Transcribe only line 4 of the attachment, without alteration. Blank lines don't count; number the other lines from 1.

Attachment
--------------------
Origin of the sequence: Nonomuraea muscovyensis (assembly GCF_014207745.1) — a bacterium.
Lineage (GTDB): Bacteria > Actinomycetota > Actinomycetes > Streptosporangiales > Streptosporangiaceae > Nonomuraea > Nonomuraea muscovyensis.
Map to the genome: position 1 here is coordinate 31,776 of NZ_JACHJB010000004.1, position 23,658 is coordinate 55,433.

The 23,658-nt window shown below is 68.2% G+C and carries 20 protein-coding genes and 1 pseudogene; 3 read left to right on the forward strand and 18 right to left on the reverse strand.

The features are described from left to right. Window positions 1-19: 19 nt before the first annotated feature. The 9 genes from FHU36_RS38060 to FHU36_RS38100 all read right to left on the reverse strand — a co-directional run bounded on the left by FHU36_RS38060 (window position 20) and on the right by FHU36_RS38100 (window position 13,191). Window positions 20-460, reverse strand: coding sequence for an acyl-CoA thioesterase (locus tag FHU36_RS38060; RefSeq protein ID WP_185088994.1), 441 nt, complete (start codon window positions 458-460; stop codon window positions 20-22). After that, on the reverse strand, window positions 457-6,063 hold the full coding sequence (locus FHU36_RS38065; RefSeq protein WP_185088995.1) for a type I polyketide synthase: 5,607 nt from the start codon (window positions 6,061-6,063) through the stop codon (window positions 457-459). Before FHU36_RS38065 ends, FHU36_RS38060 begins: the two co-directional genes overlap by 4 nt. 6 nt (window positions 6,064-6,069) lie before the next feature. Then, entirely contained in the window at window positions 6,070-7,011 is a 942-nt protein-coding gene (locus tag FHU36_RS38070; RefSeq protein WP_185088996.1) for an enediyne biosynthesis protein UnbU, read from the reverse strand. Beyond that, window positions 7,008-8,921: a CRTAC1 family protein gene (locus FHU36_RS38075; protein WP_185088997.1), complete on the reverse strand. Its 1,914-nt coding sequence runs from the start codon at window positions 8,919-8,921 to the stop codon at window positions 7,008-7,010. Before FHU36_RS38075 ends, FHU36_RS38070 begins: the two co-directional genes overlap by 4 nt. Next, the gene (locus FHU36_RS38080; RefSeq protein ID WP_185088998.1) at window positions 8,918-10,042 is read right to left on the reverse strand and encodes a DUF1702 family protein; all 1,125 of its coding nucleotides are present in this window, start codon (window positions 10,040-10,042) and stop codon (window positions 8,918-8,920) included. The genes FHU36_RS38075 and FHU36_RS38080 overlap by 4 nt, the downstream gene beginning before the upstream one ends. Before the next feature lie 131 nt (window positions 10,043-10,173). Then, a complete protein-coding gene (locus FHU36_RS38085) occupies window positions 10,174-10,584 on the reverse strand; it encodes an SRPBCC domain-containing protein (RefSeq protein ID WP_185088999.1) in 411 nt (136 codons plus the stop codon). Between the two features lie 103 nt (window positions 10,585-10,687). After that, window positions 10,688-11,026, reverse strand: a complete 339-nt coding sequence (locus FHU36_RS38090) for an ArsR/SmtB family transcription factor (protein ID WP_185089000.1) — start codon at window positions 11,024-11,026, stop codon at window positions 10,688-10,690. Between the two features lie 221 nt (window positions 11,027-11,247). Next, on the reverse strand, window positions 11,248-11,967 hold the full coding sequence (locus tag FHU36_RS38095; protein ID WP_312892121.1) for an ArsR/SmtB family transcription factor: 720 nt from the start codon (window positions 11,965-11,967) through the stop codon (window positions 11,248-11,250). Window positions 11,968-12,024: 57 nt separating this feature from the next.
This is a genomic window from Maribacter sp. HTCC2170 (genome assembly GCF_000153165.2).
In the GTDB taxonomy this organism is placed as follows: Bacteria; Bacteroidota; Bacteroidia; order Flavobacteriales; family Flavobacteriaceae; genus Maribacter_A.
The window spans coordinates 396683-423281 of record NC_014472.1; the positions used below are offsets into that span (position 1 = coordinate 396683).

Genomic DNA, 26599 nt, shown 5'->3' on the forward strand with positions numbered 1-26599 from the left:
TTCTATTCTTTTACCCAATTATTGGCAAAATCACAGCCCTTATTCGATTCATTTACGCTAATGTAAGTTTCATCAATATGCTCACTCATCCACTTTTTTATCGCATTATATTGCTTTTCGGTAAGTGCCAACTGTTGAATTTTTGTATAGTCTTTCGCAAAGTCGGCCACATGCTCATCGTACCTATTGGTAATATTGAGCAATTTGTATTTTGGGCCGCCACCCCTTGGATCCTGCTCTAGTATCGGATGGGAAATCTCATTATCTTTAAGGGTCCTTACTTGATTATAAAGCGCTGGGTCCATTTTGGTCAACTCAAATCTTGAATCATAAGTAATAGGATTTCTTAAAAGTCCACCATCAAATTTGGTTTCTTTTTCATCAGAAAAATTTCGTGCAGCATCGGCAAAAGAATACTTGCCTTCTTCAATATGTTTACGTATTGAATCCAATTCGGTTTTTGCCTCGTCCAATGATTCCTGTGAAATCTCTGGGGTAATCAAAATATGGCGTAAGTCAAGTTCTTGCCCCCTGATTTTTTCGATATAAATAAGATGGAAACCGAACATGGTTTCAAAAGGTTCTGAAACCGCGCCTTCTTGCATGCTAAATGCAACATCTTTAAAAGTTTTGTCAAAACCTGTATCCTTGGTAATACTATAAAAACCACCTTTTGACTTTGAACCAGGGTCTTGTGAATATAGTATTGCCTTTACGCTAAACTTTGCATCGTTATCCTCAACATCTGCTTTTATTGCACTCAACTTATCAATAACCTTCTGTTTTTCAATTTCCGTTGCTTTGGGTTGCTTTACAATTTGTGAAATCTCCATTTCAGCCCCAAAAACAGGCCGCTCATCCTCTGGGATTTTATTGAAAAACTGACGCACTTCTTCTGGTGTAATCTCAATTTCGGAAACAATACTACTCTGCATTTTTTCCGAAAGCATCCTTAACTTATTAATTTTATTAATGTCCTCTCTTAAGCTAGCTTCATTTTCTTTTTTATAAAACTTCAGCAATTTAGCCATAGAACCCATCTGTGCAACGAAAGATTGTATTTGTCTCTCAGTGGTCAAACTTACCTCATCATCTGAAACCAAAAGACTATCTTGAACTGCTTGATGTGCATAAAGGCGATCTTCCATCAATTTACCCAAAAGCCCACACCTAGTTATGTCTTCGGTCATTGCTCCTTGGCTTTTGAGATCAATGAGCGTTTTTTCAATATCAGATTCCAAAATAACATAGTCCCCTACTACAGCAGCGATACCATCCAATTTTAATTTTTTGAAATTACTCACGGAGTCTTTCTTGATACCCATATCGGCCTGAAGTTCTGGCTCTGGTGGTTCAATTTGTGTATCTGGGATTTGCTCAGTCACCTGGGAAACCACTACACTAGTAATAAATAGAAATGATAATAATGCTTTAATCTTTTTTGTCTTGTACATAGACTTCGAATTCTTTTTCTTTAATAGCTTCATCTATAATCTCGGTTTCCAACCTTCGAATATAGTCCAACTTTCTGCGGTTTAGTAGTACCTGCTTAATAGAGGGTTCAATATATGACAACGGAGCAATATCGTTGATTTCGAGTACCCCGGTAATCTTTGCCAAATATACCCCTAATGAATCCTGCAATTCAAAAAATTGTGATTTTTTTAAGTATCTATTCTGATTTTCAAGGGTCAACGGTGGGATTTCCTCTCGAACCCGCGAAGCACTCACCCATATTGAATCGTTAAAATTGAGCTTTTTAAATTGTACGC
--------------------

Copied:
The 23,658-nt window shown below is 68.2% G+C and carries 20 protein-coding genes and 1 pseudogene; 3 read left to right on the forward strand and 18 right to left on the reverse strand.